There are several grounds on which an employer may dismiss an employee, including performance, misconduct and redundancy. For employers covered by the national system of employment laws, any redundancy must be a “genuine redundancy”, as defined under section 389 of the Fair Work Act. Essentially, this definition includes three elements which must each be fulfilled:
If there is a genuine redundancy, through a jurisdictional objection, an employer can prevent an employee from bringing an unfair dismissal application.
The importance of establishing genuine redundancy was underscored in Maria Ranchod v Dog and Bone Holdings Pty Ltd  FWC 6093. In this case, a former marketing director was purportedly made redundant as a result of a downturn caused by the COVID-19 pandemic, before filing an unfair dismissal application. While there was a downturn, Deputy President Ashbury found there were no changes in the operational requirements of the business - the marketing position was still needed. Instead, the COVID-19 downturn was used by the chief executive to “disguise” the marketing director’s dismissal, her being his ex-wife.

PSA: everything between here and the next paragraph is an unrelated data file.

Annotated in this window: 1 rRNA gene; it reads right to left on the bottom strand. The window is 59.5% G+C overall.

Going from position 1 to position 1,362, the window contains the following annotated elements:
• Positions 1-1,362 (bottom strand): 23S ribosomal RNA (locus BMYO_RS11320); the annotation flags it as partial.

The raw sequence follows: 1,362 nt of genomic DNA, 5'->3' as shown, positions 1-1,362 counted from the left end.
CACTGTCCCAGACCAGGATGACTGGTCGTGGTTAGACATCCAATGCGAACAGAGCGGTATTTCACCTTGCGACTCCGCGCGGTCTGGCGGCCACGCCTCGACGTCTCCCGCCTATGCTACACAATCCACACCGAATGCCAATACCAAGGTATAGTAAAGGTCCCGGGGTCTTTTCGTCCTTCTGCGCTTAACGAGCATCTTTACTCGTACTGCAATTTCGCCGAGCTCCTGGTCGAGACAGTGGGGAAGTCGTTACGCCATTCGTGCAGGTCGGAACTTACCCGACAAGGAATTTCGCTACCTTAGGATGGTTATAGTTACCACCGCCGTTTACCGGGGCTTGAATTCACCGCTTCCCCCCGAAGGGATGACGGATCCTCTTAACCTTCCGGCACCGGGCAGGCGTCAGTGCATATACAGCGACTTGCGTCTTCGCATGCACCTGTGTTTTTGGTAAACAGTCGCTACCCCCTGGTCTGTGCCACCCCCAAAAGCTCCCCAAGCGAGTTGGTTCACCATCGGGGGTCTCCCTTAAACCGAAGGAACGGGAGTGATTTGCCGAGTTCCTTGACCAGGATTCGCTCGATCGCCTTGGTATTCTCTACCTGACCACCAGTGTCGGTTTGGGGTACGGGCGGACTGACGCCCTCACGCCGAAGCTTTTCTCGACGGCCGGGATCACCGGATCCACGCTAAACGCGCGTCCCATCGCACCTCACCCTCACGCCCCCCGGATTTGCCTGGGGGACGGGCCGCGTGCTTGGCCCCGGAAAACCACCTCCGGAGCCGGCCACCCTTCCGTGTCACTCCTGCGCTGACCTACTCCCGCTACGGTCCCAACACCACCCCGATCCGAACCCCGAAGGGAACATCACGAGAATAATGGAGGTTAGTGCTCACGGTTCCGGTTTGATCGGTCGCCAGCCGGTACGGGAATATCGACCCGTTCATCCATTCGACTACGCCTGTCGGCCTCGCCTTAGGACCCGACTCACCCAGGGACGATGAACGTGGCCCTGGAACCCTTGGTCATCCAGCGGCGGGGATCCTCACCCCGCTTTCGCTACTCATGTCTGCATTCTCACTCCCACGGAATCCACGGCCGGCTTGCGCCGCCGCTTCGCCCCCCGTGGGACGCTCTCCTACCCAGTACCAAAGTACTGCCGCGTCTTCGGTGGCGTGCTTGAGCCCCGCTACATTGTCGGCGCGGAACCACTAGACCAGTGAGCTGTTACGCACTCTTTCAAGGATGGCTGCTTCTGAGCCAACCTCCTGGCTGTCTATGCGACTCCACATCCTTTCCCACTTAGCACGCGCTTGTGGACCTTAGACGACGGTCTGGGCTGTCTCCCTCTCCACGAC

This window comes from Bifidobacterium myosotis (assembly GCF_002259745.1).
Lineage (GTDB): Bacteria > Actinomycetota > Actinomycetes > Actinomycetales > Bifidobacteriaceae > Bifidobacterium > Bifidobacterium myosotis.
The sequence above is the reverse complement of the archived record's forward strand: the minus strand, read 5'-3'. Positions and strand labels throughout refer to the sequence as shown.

On this basis, the jurisdictional objection was rejected. Continuing, Deputy President Ashbury found the marketing director was unfairly dismissed, awarding her $27,000 plus superannuation in compensation.
Before considering a redundancy, employers should seek advice on their legislative obligations and measures for reducing risk.
Disclaimer: This summary is a guide only and is not legal advice. For more information, call ECA Legal Pty Ltd on (08) 6241 6129 or email email@example.com